Tweens become more abstract and creative in their thinking. According to Dr J Giedd, chief of brain imaging in the child psychiatry branch at the National Institute of Mental Health, Maryland US – who has been studying the behaviour of teenagers for decades – this is because neurons (grey brain matter) peak when girls are 11 (boys at 12½). After that it thins out at the rate of 0.7% every year until their early 20s. Neurons control muscle and sensory perception such as seeing and hearing, memory, emotions, speech, decision-making, and self-control. At the same time, myelin sheaths (these make nerve signal transmissions faster and more efficient) are thickening. This means fewer but faster connections in the brain during puberty. This may be one of the reasons why teenagers are ready to fire questions and question authority.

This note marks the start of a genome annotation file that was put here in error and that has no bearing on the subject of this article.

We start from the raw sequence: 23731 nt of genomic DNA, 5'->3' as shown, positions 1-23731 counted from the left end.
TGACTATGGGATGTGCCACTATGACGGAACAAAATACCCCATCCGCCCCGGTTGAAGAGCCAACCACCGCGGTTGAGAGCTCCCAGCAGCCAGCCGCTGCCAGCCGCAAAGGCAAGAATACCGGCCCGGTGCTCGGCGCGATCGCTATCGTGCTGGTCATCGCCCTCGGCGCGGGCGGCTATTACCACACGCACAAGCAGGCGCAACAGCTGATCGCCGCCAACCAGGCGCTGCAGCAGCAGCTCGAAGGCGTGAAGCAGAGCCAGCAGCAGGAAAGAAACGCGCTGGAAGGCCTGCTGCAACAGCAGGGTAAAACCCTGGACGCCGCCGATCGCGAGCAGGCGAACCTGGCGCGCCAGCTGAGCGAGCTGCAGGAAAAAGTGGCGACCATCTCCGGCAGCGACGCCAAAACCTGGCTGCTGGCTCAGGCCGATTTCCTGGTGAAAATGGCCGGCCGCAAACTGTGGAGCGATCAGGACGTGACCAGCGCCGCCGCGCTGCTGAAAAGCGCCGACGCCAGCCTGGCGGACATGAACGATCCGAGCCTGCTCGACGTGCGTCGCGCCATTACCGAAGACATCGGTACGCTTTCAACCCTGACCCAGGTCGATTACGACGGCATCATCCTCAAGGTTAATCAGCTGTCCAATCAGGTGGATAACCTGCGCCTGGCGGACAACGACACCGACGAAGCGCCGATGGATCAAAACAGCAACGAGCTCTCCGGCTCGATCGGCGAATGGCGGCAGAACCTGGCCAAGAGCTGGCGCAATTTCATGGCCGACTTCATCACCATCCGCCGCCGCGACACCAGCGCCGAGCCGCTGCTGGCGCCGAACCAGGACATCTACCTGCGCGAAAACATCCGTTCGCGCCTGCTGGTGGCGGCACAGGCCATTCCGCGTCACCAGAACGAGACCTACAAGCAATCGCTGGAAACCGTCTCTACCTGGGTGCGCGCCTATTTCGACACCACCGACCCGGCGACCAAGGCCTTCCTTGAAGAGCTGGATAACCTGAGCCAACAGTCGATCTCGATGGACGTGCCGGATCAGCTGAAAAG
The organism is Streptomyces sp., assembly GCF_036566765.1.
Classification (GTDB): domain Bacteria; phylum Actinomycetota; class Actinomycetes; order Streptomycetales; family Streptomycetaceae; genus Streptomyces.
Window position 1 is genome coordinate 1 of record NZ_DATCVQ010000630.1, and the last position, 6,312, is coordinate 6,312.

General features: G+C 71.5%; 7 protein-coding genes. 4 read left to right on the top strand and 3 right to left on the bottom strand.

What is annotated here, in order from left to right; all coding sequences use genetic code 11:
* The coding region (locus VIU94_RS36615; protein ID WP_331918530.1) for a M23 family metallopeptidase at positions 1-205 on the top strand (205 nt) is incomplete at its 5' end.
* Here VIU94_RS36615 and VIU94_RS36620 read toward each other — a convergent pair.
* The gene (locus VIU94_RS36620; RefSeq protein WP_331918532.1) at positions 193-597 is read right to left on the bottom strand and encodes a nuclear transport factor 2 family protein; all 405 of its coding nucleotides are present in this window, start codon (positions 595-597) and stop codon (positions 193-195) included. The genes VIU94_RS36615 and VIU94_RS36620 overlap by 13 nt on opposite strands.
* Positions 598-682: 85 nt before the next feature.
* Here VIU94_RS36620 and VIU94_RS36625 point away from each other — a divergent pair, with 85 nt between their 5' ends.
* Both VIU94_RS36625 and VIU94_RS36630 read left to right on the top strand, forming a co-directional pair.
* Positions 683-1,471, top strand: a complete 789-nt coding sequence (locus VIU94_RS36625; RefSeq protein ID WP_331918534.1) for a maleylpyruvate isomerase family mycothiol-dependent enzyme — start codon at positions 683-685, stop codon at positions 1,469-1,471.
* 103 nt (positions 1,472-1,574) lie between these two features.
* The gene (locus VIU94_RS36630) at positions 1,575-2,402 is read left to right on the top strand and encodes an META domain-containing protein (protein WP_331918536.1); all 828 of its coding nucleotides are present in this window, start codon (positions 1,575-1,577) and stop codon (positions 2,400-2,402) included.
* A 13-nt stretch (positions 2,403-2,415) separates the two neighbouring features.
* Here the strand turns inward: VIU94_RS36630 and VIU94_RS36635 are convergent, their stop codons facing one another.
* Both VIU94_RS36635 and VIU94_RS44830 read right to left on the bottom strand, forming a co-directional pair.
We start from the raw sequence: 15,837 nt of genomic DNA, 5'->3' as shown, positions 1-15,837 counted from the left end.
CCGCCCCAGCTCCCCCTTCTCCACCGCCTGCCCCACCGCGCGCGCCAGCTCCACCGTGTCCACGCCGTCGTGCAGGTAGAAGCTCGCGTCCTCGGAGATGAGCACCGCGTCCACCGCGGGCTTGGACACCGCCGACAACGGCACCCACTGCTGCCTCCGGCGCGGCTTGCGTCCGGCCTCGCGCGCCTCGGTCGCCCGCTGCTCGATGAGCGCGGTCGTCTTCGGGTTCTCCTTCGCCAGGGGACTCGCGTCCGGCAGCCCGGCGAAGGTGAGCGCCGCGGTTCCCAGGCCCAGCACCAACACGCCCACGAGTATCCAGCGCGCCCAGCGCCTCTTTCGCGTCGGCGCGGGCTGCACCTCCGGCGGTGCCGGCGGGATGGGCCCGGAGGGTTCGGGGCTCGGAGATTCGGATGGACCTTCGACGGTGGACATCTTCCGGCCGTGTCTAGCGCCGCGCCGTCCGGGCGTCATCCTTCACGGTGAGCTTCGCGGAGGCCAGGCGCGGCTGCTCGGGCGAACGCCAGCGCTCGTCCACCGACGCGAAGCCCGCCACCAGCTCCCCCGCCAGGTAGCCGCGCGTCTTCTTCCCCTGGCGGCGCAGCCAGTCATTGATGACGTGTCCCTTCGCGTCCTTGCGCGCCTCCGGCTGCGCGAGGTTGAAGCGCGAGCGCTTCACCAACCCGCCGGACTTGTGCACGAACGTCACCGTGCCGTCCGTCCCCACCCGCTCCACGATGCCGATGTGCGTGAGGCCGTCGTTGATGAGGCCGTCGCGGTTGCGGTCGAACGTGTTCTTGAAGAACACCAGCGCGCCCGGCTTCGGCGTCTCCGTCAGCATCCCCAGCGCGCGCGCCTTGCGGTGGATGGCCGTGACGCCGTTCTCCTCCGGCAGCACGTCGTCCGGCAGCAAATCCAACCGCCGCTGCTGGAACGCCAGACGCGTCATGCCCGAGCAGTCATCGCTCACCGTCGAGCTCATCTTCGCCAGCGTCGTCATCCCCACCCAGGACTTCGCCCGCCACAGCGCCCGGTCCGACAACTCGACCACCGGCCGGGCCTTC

Tweens start taking a different look at the world around them and enjoy mastering new skills. While they’re sometimes unsure about responsibilities, they prefer taking responsibility. They’re beginning to reason logically and are able to think through simple situations.

READ MORE: BECOME A BODY-POSITIVE ROLE MODEL FOR YOUR KIDS

What your daughter wants to know

Your daughter wants to know how her body is going to change (not strictly why), so spare her a lecture about hormones, eggs, sperm and sex until (or if) she asks. She wants to know when her body is going to change, and what to do when it does.